While ordinarily, the Tanaka circuit performs adequately, Applicant has found that under certain conditions, Tanaka may lead to over-driving the green and blue signals resulting in a condition known as "blooming".

SUMMARY OF THE INVENTION

It is an object of the present invention to provide "brighter looking" whites in a television display while showing the colors in their proper chromaticity, and while avoiding "blooming".

This object is achieved in a method for correcting color errors in displaying a color video signal on the display of a color television receiver, said color television receiver having drive circuits for each of the colors red, green and blue, for forming respective color drive signals, in response to color signal components present in said color video signal, for the display, the method comprising the steps:

setting up the color drive circuits of the color television receiver for conversion of said color signal components in said color video signal to the color drive signals to a ratio for producing a white color temperature higher than that specified in a television standard;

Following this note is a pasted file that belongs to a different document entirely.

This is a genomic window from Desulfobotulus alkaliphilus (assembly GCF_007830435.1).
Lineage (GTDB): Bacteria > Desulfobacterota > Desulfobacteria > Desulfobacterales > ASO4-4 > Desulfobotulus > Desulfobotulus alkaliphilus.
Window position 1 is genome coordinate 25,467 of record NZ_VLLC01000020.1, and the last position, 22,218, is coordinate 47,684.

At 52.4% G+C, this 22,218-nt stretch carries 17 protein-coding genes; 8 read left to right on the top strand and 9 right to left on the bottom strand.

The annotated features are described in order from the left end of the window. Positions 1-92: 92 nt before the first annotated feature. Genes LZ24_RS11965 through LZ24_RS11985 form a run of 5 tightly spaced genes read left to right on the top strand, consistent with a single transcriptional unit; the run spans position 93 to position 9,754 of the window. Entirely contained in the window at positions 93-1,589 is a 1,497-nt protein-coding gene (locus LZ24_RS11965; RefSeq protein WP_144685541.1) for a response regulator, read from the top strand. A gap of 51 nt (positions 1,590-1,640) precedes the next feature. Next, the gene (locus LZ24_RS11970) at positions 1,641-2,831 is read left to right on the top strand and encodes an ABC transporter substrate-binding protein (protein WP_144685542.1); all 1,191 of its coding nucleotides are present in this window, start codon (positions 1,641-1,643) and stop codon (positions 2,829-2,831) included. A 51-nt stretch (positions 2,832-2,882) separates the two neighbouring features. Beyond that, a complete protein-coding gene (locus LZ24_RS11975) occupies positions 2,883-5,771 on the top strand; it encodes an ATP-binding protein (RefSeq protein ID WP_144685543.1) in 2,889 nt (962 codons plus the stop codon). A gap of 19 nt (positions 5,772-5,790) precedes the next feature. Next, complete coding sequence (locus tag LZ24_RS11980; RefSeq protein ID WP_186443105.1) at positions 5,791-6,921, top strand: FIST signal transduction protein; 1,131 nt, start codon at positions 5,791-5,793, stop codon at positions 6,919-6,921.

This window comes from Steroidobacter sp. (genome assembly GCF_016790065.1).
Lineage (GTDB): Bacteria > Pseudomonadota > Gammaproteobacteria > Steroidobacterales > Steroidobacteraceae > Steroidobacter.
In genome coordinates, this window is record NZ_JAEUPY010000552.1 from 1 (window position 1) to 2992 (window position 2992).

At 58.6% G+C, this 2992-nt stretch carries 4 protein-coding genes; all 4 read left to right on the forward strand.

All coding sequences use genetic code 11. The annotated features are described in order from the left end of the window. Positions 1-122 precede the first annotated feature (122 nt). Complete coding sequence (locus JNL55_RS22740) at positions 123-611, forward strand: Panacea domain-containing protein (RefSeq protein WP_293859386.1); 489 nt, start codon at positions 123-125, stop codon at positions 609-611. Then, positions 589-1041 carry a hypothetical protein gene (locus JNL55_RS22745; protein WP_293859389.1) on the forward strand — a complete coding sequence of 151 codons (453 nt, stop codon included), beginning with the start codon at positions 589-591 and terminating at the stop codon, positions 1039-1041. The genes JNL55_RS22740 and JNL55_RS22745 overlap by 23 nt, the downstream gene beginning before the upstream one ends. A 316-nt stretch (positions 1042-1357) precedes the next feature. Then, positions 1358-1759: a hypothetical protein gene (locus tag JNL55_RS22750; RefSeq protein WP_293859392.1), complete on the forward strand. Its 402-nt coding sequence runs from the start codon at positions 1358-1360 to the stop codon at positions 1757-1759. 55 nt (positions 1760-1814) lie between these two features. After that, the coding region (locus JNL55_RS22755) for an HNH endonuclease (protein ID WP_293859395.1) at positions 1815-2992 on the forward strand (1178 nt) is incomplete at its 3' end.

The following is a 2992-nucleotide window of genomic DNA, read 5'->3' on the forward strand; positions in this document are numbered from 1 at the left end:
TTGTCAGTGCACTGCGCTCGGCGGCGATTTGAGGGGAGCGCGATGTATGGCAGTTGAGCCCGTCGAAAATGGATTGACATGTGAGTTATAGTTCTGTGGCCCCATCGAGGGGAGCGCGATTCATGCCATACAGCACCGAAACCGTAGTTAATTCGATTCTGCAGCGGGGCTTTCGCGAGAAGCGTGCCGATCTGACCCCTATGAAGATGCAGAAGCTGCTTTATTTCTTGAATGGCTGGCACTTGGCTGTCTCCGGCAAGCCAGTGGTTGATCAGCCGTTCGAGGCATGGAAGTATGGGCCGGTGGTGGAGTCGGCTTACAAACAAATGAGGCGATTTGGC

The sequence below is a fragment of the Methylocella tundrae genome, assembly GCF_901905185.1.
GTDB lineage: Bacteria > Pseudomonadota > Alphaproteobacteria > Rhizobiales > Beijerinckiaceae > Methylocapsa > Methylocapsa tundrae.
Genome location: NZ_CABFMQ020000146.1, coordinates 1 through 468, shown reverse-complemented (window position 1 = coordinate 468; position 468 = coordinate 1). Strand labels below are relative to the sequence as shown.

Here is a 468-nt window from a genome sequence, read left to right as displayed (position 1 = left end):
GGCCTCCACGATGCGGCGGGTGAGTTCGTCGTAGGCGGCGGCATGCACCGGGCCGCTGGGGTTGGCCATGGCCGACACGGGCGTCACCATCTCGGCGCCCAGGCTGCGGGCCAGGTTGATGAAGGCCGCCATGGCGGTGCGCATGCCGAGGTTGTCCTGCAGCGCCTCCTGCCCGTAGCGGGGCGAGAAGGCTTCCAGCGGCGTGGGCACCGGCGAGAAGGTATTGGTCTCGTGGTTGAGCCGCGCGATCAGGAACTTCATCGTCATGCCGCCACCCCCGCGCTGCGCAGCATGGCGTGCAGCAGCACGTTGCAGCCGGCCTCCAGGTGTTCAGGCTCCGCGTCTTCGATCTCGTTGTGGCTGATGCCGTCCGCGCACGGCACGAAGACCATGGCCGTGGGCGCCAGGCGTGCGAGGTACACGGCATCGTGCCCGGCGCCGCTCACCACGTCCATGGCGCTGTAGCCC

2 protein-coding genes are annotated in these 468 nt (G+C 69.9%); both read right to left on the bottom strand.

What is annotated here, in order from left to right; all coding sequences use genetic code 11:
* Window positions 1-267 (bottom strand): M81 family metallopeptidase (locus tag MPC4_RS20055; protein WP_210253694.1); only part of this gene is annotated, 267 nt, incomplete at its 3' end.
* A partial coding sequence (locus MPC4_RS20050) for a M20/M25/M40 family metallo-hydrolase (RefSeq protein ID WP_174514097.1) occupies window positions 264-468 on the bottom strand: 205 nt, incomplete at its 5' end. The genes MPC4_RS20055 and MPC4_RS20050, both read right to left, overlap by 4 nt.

detecting the presence and amount of color in the color video signal to be displayed on the display of the color television receiver; and

reducing the color drive signals for at least two of the colors in dependence on the detected amount of color in the color video signal, whereby the resulting chromaticity of the displayed colors is the same as that when the color drive circuits are set up for the standard white color temperature, while displayed white regions are at said higher than standard color temperature.

BRIEF DESCRIPTION OF THE DRAWINGS

With the above and additional objects and advantages in mind as will hereinafter appear, the invention will be described with reference to the accompanying drawings, in which: